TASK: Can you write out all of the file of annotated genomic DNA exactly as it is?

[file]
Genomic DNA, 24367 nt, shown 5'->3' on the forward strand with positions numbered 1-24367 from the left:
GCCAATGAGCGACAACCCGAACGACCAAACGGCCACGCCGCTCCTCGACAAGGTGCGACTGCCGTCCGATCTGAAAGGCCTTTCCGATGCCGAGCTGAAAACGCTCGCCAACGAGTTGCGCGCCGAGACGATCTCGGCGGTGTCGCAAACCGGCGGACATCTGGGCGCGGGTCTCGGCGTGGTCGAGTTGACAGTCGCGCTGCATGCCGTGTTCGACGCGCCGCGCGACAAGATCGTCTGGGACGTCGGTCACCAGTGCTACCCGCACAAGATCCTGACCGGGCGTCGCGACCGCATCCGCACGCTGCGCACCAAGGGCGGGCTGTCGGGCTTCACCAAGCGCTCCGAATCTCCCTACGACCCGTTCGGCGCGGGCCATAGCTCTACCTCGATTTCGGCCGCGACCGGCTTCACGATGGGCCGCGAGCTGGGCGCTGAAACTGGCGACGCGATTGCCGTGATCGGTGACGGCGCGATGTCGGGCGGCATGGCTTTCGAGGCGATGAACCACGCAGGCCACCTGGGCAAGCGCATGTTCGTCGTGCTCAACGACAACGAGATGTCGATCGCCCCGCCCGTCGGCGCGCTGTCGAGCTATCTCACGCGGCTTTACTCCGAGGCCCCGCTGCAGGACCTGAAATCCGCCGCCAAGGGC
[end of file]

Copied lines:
Genomic DNA, 24367 nt, shown 5'->3' on the forward strand with positions numbered 1-24367 from the left:
GCCAATGAGCGACAACCCGAACGACCAAACGGCCACGCCGCTCCTCGACAAGGTGCGACTGCCGTCCGATCTGAAAGGCCTTTCCGATGCCGAGCTGAAAACGCTCGCCAACGAGTTGCGCGCCGAGACGATCTCGGCGGTGTCGCAAACCGGCGGACATCTGGGCGCGGGTCTCGGCGTGGTCGAGTTGACAGTCGCGCTGCATGCCGTGTTCGACGCGCCGCGCGACAAGATCGTCTGGGACGTCGGTCACCAGTGCTACCCGCACAAGATCCTGACCGGGCGTCGCGACCGCATCCGCACGCTGCGCACCAAGGGCGGGCTGTCGGGCTTCACCAAGCGCTCCGAATCTCCCTACGACCCGTTCGGCGCGGGCCATAGCTCTACCTCGATTTCGGCCGCGACCGGCTTCACGATGGGCCGCGAGCTGGGCGCTGAAACTGGCGACGCGATTGCCGTGATCGGTGACGGCGCGATGTCGGGCGGCATGGCTTTCGAGGCGATGAACCACGCAGGCCACCTGGGCAAGCGCATGTTCGTCGTGCTCAACGACAACGAGATGTCGATCGCCCCGCCCGTCGGCGCGCTGTCGAGCTATCTCACGCGGCTTTACTCCGAGGCCCCGCTGCAGGACCTGAAATCCGCCGCCAAGGGC